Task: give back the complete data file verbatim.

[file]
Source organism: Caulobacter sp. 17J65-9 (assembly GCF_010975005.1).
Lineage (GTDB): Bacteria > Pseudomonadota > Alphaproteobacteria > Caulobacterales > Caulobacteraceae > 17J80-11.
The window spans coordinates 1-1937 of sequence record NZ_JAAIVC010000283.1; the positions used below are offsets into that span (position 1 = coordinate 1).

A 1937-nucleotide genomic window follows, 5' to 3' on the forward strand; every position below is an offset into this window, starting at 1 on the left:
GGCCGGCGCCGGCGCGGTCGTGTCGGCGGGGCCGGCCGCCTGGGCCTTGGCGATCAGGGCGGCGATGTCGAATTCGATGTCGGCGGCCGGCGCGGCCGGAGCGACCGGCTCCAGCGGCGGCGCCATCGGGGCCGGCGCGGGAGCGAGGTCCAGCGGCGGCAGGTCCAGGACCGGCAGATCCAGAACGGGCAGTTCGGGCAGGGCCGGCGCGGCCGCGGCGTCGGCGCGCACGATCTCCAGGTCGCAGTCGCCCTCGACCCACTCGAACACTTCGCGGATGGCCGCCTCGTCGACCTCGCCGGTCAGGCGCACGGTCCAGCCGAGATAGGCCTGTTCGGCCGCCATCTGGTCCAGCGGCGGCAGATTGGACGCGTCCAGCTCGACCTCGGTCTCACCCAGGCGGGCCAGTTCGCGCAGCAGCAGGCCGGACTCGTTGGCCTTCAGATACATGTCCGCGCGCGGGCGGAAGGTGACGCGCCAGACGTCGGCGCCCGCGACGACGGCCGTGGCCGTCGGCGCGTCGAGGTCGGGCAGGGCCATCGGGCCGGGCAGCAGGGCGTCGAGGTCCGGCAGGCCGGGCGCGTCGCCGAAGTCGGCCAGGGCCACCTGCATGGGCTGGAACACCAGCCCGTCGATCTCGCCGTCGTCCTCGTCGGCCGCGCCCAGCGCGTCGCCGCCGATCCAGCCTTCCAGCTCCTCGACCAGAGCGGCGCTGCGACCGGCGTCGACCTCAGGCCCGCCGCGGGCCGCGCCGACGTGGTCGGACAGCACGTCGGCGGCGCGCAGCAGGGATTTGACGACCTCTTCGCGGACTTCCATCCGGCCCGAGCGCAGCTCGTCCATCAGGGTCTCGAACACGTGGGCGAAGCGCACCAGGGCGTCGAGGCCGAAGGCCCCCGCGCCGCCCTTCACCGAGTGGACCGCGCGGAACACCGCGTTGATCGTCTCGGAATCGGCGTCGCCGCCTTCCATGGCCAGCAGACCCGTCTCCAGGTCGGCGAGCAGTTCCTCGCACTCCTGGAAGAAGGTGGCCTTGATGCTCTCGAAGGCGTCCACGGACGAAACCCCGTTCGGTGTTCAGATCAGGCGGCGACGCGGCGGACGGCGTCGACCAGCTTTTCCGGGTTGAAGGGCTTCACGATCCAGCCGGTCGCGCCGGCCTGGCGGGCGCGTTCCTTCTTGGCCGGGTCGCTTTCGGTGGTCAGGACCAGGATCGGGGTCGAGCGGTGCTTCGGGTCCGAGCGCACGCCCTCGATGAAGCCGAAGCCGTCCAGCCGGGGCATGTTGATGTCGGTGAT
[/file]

Source organism: Caulobacter sp. 17J65-9 (assembly GCF_010975005.1).
Lineage (GTDB): Bacteria > Pseudomonadota > Alphaproteobacteria > Caulobacterales > Caulobacteraceae > 17J80-11.
The window spans coordinates 1-1937 of sequence record NZ_JAAIVC010000283.1; the positions used below are offsets into that span (position 1 = coordinate 1).

A 1937-nucleotide genomic window follows, 5' to 3' on the forward strand; every position below is an offset into this window, starting at 1 on the left:
GGCCGGCGCCGGCGCGGTCGTGTCGGCGGGGCCGGCCGCCTGGGCCTTGGCGATCAGGGCGGCGATGTCGAATTCGATGTCGGCGGCCGGCGCGGCCGGAGCGACCGGCTCCAGCGGCGGCGCCATCGGGGCCGGCGCGGGAGCGAGGTCCAGCGGCGGCAGGTCCAGGACCGGCAGATCCAGAACGGGCAGTTCGGGCAGGGCCGGCGCGGCCGCGGCGTCGGCGCGCACGATCTCCAGGTCGCAGTCGCCCTCGACCCACTCGAACACTTCGCGGATGGCCGCCTCGTCGACCTCGCCGGTCAGGCGCACGGTCCAGCCGAGATAGGCCTGTTCGGCCGCCATCTGGTCCAGCGGCGGCAGATTGGACGCGTCCAGCTCGACCTCGGTCTCACCCAGGCGGGCCAGTTCGCGCAGCAGCAGGCCGGACTCGTTGGCCTTCAGATACATGTCCGCGCGCGGGCGGAAGGTGACGCGCCAGACGTCGGCGCCCGCGACGACGGCCGTGGCCGTCGGCGCGTCGAGGTCGGGCAGGGCCATCGGGCCGGGCAGCAGGGCGTCGAGGTCCGGCAGGCCGGGCGCGTCGCCGAAGTCGGCCAGGGCCACCTGCATGGGCTGGAACACCAGCCCGTCGATCTCGCCGTCGTCCTCGTCGGCCGCGCCCAGCGCGTCGCCGCCGATCCAGCCTTCCAGCTCCTCGACCAGAGCGGCGCTGCGACCGGCGTCGACCTCAGGCCCGCCGCGGGCCGCGCCGACGTGGTCGGACAGCACGTCGGCGGCGCGCAGCAGGGATTTGACGACCTCTTCGCGGACTTCCATCCGGCCCGAGCGCAGCTCGTCCATCAGGGTCTCGAACACGTGGGCGAAGCGCACCAGGGCGTCGAGGCCGAAGGCCCCCGCGCCGCCCTTCACCGAGTGGACCGCGCGGAACACCGCGTTGATCGTCTCGGAATCGGCGTCGCCGCCTTCCATGGCCAGCAGACCCGTCTCCAGGTCGGCGAGCAGTTCCTCGCACTCCTGGAAGAAGGTGGCCTTGATGCTCTCGAAGGCGTCCACGGACGAAACCCCGTTCGGTGTTCAGATCAGGCGGCGACGCGGCGGACGGCGTCGACCAGCTTTTCCGGGTTGAAGGGCTTCACGATCCAGCCGGTCGCGCCGGCCTGGCGGGCGCGTTCCTTCTTGGCCGGGTCGCTTTCGGTGGTCAGGACCAGGATCGGGGTCGAGCGGTGCTTCGGGTCCGAGCGCACGCCCTCGATGAAGCCGAAGCCGTCCAGCCGGGGCATGTTGATGTCGGTGAT